Brown and Wingfield led the campaign to block construction of a nuclear waste dump 50 years after nuclear bomb tests caused birth defects, cancer and the poisoning of the environment and wildlife.
Aboriginal elders Eileen Kampakuta Brown and Eileen Wani Wingfield survived half a century of government sanctioned nuclear contamination in the South Australian desert from nuclear weapons tests to one of the world's largest uranium mines. So when the federal government announced plans to bury nuclear waste from Sydney in Australia's wild desert lands, these elders said "Irati Wanti" the poison, leave it. In 1995, Brown, Wingfield and other elder women formed the Kupa Piti Kungka Tjuta Cooper Pedy Women's Council or Kungka Tjuta, to stop the nuclear waste dump and protect their land and culture.
in 2003, Australia's federal government proposed a new national radioactive waste dump in the central desert of South Australia near Woomera. The proposed dump would have stored radioactive waste in a shallow grave the size of a soccer field shipped from a nuclear reactor in Sydney. The facility, located just three kilometers from a weapons testing range, would store the waste for up to three hundred years. In addition to the threat of this dump, it was widely believed that once the dump was built, the area could be tagged for even more dangerous high-level nuclear waste from around the world. The waste dump campaign was closely watched by the Pangea Group, a US-based consortium that was looking for an Australian site to dump high-level nuclear waste from power plants and nuclear weapons programs around the world.
Brown and Wingfield were most concerned about the risk of nuclear contamination seeping into the groundwater that maintains life in their region of South Australia, the driest state in the country. To the Kungka Tjuta, their homeland is not a remote wasteland suitable for the dumping of highly dangerous nuclear waste. "Never mind our country is the desert," state the Kungka Tjuta. "That's where we belong." Many of the region's water sources are unmapped and unknown by non-Aboriginal Australians, but have sustained Aboriginal people and desert wildlife for thousands of years. The Federal Bureau of Science's own inquiry admits that the proposed design would not prevent leakage into groundwater in all possible climatic conditions.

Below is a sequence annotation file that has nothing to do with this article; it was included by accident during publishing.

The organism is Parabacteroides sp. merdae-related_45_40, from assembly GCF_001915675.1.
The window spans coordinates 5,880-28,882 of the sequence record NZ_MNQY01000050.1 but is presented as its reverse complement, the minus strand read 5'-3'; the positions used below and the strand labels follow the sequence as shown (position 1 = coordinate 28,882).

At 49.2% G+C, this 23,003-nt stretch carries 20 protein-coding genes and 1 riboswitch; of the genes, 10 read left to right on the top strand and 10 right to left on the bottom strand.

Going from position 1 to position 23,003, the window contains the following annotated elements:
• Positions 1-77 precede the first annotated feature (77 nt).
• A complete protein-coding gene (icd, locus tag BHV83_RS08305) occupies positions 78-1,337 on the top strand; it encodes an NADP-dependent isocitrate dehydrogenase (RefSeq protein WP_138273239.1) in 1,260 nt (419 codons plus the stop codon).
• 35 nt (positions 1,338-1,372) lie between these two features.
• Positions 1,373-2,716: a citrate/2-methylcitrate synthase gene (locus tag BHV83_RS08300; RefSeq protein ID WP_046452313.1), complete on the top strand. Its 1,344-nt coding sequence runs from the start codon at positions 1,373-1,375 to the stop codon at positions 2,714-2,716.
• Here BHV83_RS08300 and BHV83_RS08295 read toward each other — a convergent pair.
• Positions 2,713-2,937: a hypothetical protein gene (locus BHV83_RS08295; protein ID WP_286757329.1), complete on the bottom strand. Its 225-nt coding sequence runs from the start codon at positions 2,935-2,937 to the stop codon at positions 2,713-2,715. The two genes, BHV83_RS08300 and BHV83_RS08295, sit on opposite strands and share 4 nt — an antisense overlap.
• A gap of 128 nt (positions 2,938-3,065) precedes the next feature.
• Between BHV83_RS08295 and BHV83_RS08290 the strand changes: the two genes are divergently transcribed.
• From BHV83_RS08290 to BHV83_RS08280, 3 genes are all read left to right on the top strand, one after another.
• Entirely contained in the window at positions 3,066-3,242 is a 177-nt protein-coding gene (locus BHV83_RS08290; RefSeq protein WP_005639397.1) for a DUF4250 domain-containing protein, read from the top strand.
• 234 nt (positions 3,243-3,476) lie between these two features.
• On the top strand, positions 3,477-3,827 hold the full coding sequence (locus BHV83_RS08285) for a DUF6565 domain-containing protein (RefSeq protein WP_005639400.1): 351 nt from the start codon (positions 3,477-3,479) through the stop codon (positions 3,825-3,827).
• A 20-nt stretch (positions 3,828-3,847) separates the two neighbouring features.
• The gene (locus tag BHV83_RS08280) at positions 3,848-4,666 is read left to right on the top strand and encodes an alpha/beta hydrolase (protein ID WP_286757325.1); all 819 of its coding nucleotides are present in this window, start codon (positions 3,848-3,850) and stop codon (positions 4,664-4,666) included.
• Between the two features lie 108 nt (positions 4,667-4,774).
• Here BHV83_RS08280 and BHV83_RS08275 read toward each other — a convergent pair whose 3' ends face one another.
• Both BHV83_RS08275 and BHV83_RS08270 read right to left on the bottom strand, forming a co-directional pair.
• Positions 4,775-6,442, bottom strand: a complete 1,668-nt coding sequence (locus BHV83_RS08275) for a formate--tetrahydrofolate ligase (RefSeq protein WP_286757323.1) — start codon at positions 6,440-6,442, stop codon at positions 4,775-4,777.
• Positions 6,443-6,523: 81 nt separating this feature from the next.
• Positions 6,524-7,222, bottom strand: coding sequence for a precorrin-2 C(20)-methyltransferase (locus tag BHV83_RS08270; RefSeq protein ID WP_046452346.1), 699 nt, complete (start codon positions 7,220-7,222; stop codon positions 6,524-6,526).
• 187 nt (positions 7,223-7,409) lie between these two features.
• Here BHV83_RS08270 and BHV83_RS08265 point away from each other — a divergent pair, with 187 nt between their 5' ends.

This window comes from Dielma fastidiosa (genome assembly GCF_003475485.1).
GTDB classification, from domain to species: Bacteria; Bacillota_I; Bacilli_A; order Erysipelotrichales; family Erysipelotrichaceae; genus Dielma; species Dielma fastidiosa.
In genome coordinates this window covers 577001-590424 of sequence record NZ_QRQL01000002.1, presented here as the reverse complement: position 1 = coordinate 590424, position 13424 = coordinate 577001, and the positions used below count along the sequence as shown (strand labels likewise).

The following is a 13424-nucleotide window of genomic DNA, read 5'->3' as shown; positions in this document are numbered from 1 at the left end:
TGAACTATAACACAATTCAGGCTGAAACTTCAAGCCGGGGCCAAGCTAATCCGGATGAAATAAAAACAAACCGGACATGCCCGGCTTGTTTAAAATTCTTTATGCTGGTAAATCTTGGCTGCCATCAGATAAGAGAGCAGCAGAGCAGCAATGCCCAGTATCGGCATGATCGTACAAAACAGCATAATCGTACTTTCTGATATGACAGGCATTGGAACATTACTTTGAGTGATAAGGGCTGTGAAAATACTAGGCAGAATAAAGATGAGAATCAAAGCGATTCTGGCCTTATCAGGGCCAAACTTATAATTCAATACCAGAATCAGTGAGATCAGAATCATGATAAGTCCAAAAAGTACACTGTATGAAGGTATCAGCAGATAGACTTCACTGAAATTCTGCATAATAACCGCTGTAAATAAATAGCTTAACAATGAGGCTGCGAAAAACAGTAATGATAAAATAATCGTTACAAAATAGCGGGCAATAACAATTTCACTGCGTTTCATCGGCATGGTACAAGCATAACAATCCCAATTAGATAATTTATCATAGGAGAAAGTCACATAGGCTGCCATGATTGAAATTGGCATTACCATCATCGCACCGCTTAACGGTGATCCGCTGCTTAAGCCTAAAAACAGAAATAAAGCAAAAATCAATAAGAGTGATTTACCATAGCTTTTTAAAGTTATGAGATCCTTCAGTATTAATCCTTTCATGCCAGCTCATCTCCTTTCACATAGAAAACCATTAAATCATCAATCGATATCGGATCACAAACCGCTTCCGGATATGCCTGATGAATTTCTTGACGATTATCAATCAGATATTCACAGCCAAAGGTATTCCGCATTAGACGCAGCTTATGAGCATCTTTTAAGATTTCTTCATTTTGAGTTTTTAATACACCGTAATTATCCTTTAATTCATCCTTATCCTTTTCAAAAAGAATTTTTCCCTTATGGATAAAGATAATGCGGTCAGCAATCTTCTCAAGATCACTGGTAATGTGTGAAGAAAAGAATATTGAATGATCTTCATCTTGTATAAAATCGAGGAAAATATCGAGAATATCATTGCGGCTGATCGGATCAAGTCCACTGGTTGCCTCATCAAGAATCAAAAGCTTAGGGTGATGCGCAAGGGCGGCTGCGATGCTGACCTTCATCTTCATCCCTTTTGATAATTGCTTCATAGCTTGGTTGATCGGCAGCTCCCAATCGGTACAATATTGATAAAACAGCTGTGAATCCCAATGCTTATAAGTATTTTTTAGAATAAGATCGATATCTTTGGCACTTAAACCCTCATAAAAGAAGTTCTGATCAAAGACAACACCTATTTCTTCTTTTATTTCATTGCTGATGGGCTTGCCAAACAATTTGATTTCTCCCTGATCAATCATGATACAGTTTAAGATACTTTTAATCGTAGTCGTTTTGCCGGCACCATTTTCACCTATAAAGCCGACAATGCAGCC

"We know the poison from the radioactive dump will go down under the ground and leak into the water. We drink from this water. The animals drink from this water. We're worried that the animals will become poisoned, and we'll become poisoned in our turn," explained the Kungka Tjuta's Declaration of Opposition.
The Kungka Tjuta elders saw the effects of nuclear waste firsthand. Between 1953 and 1963, the British military conducted 12 full-scale nuclear weapons tests in the South Australian desert. The government told Aboriginal communities this testing was completely safe. There are even tragic accounts of Aboriginal families innocently sleeping in highly toxic bomb craters. Without knowing the true danger of the bright light and immense cloud of black and red smoke blanketing the sky, communities were caught in the nuclear fall-out. Brown vividly recalls the day a black radioactive mist filled the desert skies: "The smoke caught us. We tried opening our eyes in the morning, but we couldn't open them. Our eyes were sore, red and shut." Many got violently sick with radiation poisoning; others went blind; many developed cancer and quickly died. Kangaroo, emu and echidna (porcupine) in the area, an important food source for Aboriginal communities, were also poisoned. Brown's nephew was one of those who lost his sight as a child. Birth defects, cancer and asthma are now alarmingly common among Aboriginal communities.
More than 50 years after the first nuclear bomb detonation in the South Australian desert, Aboriginal communities found themselves in another fight for their lives. Not willing to endure further degradation of their land and a new round of health threats, Brown, Wingfield and the Kungka Tjuta led the campaign to stop the waste dump.
Working tirelessly, despite their age and failing health, Brown and Wingfield brought the Aboriginal peoples' fight against the proposed nuclear dump to the world stage. They traveled 3,000 kilometers -- a three-day bus trip -- to protest the dump. They wrote government officials, visited Parliament House, brought their message to the Olympic games in Sydney and partnered with the environmental community in Australia's urban centers to organize the successful online IratiWanti.org campaign. Eighty-seven percent of South Australians polled opposed construction of the radioactive waste dump at that time.
Despite the opposition, the Australian government plowed ahead with their plans to build the dump. They have planned to spend over a quarter million on a "re-education" public relations campaign to address the "concerns" of South Australians and sway state public opinion. All federal assessments for the radioactive waste dump are complete. The federal government has given clear indication that it will attempt to override South Australia's state laws and continue Australia's shameful legacy of poisoning Aboriginal land and people.
Brown, Wingfield and the Kungka Tjuta elders have their own legacy to fulfill. They will continue to fight for a healthy environment and pass on vital cultural and environmental lessons learned from their grandmothers.
"We're worrying for the country and we're worrying for our kids," wrote the Kungka Tjuta in a letter of opposition to the dump site. "We say NO radioactive waste dump in our ngura in our country. Don't waste our country. Don't waste our future."
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Watch in high resolution on YouTube.